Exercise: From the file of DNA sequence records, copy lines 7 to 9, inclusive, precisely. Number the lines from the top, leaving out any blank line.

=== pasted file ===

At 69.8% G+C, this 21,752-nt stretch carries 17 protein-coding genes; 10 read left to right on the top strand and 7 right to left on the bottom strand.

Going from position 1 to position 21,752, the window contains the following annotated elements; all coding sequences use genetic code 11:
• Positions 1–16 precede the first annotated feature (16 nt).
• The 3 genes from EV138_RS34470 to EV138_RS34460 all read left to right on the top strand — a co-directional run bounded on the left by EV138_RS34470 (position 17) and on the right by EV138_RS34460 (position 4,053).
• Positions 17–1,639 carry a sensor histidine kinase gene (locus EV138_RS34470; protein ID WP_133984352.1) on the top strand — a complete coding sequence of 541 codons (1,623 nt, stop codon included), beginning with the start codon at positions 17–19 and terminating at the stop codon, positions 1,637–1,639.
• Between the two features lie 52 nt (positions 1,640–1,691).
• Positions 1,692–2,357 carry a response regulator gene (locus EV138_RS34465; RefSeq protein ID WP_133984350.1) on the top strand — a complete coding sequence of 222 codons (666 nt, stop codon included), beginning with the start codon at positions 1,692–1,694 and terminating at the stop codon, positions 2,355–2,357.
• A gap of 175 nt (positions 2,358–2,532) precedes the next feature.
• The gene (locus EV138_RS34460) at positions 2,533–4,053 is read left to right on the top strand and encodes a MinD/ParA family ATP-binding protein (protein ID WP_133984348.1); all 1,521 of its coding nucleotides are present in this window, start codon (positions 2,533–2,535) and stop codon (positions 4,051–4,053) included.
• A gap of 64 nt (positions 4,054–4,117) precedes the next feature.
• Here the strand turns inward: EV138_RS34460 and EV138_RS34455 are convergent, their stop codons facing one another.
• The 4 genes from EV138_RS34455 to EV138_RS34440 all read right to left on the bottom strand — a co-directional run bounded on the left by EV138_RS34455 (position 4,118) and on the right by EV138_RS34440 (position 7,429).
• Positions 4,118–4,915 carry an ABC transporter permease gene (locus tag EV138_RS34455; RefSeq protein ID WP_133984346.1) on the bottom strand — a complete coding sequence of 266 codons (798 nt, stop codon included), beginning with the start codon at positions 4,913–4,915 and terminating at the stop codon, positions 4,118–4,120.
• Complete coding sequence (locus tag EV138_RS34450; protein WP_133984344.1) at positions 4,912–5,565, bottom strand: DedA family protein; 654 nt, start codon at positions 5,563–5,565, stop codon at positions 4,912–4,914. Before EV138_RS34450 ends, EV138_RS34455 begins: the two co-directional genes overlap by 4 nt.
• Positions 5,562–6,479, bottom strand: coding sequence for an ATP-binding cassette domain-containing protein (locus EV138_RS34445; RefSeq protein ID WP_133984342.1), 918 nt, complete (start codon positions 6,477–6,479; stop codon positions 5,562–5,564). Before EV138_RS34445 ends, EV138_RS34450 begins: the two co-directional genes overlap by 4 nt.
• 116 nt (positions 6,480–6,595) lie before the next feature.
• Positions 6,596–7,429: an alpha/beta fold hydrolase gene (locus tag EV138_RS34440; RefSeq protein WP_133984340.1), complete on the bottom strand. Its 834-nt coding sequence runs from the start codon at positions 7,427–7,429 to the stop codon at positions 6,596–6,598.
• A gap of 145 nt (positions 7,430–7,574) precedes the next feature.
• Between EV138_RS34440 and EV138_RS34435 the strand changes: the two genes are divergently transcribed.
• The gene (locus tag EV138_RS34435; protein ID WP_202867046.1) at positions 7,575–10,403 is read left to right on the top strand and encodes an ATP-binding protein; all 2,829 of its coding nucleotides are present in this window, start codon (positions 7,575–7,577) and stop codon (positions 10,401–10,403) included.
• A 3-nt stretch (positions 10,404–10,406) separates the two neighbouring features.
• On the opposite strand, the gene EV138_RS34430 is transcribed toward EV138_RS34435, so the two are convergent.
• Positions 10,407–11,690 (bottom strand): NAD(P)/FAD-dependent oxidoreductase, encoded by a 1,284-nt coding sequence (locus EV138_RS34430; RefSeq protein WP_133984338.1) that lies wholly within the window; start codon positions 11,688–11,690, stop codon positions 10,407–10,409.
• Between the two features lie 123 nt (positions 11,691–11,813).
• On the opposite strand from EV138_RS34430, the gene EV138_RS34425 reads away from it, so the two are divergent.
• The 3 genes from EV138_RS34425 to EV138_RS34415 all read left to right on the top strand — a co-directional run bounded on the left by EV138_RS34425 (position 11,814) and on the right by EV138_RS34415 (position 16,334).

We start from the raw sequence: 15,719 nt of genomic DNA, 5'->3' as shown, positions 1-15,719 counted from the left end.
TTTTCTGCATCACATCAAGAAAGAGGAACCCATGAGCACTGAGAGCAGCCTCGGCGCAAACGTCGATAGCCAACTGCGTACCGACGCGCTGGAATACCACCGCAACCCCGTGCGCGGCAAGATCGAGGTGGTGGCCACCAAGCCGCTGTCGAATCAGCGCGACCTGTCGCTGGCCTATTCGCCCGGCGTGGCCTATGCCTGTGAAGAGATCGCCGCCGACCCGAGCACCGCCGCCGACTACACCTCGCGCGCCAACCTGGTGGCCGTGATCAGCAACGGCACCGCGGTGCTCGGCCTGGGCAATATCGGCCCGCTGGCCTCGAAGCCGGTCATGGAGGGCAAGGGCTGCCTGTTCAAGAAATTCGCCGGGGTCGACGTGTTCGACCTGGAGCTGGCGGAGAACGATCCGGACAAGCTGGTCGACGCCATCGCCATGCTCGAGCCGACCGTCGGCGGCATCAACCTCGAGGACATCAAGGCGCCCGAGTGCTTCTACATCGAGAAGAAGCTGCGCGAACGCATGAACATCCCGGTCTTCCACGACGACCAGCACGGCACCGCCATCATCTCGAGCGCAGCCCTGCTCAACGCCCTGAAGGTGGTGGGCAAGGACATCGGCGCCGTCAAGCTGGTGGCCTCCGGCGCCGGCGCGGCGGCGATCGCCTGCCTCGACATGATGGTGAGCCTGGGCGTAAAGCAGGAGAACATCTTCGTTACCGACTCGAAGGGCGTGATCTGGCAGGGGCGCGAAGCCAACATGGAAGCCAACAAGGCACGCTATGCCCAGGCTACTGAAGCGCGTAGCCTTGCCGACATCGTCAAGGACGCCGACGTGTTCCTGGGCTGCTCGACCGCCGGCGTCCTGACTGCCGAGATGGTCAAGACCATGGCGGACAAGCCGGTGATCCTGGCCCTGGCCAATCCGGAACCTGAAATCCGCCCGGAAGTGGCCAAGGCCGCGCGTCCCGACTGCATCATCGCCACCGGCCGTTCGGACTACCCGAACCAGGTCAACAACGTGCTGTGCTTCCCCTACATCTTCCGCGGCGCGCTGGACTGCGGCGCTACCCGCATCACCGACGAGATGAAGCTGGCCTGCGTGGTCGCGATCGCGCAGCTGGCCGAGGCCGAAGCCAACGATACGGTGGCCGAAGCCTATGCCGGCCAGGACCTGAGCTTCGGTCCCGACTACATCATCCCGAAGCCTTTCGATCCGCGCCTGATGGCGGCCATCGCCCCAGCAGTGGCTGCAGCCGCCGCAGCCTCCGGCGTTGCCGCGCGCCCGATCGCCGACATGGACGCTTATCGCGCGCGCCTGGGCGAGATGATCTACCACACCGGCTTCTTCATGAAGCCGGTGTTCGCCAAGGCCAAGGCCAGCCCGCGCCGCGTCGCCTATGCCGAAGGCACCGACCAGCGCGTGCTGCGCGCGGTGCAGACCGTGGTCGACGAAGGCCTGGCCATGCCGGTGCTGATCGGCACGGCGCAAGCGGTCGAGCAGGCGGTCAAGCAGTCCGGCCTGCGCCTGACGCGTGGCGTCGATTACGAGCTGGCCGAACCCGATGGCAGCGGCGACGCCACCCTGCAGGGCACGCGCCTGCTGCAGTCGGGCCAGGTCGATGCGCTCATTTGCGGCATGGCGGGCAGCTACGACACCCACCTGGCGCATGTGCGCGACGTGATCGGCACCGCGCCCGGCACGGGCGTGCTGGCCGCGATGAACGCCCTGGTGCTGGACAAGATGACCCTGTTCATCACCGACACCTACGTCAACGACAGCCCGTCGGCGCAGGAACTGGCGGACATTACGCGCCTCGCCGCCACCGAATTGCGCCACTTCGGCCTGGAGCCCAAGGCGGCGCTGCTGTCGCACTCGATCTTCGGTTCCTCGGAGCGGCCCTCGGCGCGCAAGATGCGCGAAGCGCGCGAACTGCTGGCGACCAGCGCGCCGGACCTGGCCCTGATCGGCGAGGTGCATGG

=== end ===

• Positions 1,692–2,357 carry a response regulator gene (locus EV138_RS34465; RefSeq protein ID WP_133984350.1) on the top strand — a complete coding sequence of 222 codons (666 nt, stop codon included), beginning with the start codon at positions 1,692–1,694 and terminating at the stop codon, positions 2,355–2,357.
• A gap of 175 nt (positions 2,358–2,532) precedes the next feature.
• The gene (locus EV138_RS34460) at positions 2,533–4,053 is read left to right on the top strand and encodes a MinD/ParA family ATP-binding protein (protein ID WP_133984348.1); all 1,521 of its coding nucleotides are present in this window, start codon (positions 2,533–2,535) and stop codon (positions 4,051–4,053) included.